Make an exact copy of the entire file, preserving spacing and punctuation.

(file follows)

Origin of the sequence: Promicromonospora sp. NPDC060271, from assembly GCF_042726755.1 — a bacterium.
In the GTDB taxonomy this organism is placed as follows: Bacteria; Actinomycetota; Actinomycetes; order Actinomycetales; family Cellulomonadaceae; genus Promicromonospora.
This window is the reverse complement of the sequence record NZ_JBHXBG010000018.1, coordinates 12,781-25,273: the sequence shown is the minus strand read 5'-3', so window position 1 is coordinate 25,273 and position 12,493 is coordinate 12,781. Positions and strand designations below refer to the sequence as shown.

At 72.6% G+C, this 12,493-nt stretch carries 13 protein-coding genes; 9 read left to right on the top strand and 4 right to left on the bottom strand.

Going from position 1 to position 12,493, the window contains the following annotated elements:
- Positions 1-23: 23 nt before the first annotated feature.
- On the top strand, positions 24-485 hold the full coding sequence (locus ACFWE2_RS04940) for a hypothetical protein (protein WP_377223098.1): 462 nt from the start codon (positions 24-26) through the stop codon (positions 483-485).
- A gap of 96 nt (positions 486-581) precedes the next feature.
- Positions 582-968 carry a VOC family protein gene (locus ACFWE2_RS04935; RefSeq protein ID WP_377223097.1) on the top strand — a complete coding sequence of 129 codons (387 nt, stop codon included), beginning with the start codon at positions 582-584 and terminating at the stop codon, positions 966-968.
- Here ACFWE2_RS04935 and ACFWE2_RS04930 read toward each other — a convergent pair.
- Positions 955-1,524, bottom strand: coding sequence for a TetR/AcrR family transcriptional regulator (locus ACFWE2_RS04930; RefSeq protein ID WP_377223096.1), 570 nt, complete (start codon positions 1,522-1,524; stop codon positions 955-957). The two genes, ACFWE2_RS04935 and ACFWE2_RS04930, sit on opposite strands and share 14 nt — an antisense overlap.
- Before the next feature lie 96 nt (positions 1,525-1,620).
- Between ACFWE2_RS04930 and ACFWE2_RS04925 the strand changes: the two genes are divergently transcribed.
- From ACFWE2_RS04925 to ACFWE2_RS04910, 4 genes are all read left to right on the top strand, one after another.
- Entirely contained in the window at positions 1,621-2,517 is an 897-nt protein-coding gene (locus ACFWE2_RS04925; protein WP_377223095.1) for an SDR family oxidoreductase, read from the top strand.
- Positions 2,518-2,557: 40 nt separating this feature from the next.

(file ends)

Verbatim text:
Origin of the sequence: Promicromonospora sp. NPDC060271, from assembly GCF_042726755.1 — a bacterium.
In the GTDB taxonomy this organism is placed as follows: Bacteria; Actinomycetota; Actinomycetes; order Actinomycetales; family Cellulomonadaceae; genus Promicromonospora.
This window is the reverse complement of the sequence record NZ_JBHXBG010000018.1, coordinates 12,781-25,273: the sequence shown is the minus strand read 5'-3', so window position 1 is coordinate 25,273 and position 12,493 is coordinate 12,781. Positions and strand designations below refer to the sequence as shown.

At 72.6% G+C, this 12,493-nt stretch carries 13 protein-coding genes; 9 read left to right on the top strand and 4 right to left on the bottom strand.

Going from position 1 to position 12,493, the window contains the following annotated elements:
- Positions 1-23: 23 nt before the first annotated feature.
- On the top strand, positions 24-485 hold the full coding sequence (locus ACFWE2_RS04940) for a hypothetical protein (protein WP_377223098.1): 462 nt from the start codon (positions 24-26) through the stop codon (positions 483-485).
- A gap of 96 nt (positions 486-581) precedes the next feature.
- Positions 582-968 carry a VOC family protein gene (locus ACFWE2_RS04935; RefSeq protein ID WP_377223097.1) on the top strand — a complete coding sequence of 129 codons (387 nt, stop codon included), beginning with the start codon at positions 582-584 and terminating at the stop codon, positions 966-968.
- Here ACFWE2_RS04935 and ACFWE2_RS04930 read toward each other — a convergent pair.
- Positions 955-1,524, bottom strand: coding sequence for a TetR/AcrR family transcriptional regulator (locus ACFWE2_RS04930; RefSeq protein ID WP_377223096.1), 570 nt, complete (start codon positions 1,522-1,524; stop codon positions 955-957). The two genes, ACFWE2_RS04935 and ACFWE2_RS04930, sit on opposite strands and share 14 nt — an antisense overlap.
- Before the next feature lie 96 nt (positions 1,525-1,620).
- Between ACFWE2_RS04930 and ACFWE2_RS04925 the strand changes: the two genes are divergently transcribed.
- From ACFWE2_RS04925 to ACFWE2_RS04910, 4 genes are all read left to right on the top strand, one after another.
- Entirely contained in the window at positions 1,621-2,517 is an 897-nt protein-coding gene (locus ACFWE2_RS04925; protein WP_377223095.1) for an SDR family oxidoreductase, read from the top strand.
- Positions 2,518-2,557: 40 nt separating this feature from the next.